RVA App Promo Image

UN World AIDS day on December 1

Every year, on December 1, the world commemorates World AIDS Day. People worldwide unite to show support for people living with and affected by HIV and to remember those who lost their lives to AIDS.
The United Nations Secretariat Building is lit with the Red AIDS ribbon, demonstrating the Organization's commitment to the battle against HIV/AIDS, and to spotlight the General Assembly Special Session on HIV/AIDS on June 25-27, 23 June 2001.

Every year, on December 1, the world commemorates World AIDS Day. People worldwide unite to show support for people living with and affected by HIV and to remember those who lost their lives to AIDS.

Why do we mark International Days? International days and weeks are occasions to educate the public on issues of concern, mobilize political will and resources to address global problems, and celebrate and reinforce humanity's achievements. The existence of international days predates the establishment of the United Nations, but the UN has embraced them as a powerful advocacy tool. We also mark other UN observances.

UN Secretary-General António Guterres, said that "Health is a human right. Health must be a top investment priority to achieve universal health coverage. On this World AIDS Day, let us recognize that to overcome COVID-19 and end AIDS, the world must stand in solidarity and share responsibility."

Shocking Facts and Figures about AIDS.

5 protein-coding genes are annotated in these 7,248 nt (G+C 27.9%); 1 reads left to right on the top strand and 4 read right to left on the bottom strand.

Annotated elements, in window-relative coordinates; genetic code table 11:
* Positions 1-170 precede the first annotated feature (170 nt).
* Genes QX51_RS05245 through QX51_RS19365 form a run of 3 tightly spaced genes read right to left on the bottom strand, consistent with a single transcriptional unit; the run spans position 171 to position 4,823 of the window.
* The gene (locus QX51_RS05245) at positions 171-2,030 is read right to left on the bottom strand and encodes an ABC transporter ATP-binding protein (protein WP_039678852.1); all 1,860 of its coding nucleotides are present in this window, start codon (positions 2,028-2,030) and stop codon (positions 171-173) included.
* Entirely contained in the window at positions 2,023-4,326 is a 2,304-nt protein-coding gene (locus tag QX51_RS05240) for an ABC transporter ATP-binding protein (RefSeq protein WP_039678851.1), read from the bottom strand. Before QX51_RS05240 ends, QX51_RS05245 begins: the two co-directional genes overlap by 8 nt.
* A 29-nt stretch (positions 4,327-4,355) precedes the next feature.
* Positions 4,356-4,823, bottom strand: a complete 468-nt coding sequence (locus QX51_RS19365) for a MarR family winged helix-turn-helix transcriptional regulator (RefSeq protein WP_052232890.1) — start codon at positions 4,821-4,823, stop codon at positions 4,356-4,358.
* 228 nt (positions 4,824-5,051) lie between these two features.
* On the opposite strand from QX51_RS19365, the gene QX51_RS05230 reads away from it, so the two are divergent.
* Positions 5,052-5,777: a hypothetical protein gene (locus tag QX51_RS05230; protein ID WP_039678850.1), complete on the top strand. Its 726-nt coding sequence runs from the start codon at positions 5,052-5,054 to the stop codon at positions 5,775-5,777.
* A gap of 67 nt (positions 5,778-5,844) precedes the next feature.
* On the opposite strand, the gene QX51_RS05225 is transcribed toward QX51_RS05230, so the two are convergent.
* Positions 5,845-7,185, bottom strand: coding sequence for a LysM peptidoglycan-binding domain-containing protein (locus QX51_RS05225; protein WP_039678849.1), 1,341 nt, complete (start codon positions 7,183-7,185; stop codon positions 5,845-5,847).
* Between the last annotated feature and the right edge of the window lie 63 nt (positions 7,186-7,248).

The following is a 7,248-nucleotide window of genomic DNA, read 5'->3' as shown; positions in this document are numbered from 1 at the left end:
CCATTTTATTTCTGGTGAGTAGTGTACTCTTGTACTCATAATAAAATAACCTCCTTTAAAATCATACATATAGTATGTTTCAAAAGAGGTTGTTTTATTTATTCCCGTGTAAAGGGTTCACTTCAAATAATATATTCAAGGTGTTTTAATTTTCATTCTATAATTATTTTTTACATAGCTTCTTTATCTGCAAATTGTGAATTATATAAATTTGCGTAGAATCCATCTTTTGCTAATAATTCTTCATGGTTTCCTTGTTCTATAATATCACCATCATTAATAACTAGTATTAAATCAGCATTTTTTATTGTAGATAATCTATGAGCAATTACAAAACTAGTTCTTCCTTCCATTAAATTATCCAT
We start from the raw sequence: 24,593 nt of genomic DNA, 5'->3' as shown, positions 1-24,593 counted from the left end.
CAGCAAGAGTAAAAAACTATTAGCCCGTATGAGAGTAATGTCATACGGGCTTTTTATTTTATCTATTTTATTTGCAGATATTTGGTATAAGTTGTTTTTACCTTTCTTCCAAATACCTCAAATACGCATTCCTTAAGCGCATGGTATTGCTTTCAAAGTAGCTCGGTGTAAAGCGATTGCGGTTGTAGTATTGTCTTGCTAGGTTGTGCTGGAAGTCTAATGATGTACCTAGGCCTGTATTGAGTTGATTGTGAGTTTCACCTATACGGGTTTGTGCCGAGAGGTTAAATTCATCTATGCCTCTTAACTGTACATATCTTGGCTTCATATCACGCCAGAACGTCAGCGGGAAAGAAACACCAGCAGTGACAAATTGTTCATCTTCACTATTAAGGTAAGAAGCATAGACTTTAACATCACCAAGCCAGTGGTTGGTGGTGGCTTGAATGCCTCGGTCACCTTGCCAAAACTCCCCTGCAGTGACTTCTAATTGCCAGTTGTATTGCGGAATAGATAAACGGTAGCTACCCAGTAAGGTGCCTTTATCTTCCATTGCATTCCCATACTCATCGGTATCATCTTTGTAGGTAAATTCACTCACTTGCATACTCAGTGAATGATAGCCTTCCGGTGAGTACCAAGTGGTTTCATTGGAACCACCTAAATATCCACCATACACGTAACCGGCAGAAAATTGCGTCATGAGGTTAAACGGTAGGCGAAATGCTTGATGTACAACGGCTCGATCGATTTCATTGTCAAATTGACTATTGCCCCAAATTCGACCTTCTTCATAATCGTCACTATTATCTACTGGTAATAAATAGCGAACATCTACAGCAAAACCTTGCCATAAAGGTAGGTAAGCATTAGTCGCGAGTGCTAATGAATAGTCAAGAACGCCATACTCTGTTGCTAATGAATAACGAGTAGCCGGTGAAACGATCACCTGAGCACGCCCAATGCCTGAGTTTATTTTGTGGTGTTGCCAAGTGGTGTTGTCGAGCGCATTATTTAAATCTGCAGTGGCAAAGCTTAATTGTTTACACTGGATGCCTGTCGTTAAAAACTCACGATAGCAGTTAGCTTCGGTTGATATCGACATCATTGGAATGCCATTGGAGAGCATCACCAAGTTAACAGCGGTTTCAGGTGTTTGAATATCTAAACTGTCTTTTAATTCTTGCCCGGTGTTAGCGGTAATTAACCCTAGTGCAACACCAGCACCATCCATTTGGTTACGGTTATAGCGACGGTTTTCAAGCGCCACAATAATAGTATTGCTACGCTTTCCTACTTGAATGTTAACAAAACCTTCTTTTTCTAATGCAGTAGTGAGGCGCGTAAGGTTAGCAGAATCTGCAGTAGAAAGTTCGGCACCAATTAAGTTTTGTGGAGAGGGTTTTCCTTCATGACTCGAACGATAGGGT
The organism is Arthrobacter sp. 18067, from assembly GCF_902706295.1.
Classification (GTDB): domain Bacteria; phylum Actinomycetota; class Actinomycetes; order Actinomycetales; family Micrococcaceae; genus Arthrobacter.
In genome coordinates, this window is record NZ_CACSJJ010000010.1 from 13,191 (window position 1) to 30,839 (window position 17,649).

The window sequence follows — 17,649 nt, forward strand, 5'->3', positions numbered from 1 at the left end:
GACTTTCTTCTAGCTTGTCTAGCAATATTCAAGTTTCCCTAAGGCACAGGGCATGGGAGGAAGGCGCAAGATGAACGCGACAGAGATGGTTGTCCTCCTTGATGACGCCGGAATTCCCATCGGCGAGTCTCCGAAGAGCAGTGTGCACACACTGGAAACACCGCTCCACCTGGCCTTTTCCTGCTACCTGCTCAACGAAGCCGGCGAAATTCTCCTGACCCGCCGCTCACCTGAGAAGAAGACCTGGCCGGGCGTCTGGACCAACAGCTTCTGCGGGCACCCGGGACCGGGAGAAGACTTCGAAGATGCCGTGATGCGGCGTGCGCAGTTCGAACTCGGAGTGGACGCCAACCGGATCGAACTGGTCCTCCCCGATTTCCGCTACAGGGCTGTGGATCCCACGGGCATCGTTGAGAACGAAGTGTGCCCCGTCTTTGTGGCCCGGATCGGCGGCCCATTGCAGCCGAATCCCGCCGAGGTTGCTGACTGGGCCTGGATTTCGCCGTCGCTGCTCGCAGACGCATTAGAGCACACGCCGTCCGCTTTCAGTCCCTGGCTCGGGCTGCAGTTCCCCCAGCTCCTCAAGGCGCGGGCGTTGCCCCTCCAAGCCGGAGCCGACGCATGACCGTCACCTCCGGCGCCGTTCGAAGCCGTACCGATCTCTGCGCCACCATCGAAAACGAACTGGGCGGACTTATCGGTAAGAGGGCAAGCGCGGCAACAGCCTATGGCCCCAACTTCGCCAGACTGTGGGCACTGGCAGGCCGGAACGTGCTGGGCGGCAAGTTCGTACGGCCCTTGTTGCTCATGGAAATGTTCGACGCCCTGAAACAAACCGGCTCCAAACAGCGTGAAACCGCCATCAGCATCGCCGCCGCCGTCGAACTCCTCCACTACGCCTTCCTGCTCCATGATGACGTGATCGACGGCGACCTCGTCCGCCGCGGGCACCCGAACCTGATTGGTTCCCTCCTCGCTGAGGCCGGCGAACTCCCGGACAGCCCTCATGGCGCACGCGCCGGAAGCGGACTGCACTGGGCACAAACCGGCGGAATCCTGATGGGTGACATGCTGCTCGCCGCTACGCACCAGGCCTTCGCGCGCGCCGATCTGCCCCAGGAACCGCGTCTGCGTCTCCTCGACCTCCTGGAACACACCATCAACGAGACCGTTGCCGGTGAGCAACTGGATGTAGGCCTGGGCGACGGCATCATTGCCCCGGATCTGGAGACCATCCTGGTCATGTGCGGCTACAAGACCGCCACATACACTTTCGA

• 38 million people globally were living with HIV.
  • 25.4 million people were accessing antiretroviral therapy.
  • 1.7 million people became newly infected with HIV.
  • 690,000 people died from AIDS-related illnesses in the past year.

COVID-19 has demonstrated that, during a pandemic, no one is safe until everyone is safe. Leaving people behind is not an option if we are to succeed. Eliminating stigma and discrimination, putting people at the centre, and grounding our responses in human rights and gender-responsive approaches are key to ending the colliding pandemics of HIV and COVID-19.

In a new report, Prevailing against pandemics by putting people at the centre, UNAIDS calls on countries to make far greater investments in global pandemic responses and adopt a new set of bold, ambitious, but achievable HIV targets. If those targets are met, the world will be back on track to ending AIDS as a public health threat by 2030.

Participate in this year's World AIDS Day by shining a light on inequalities and doing your part in helping to address them. Use the following materials on your digital platforms to show the world that inequalities cost lives and it is time to end them. Check and share the campaign and social media materials created by UNAIDS for the #WorldAIDSDay.

Donate Button
RVA App Promo Image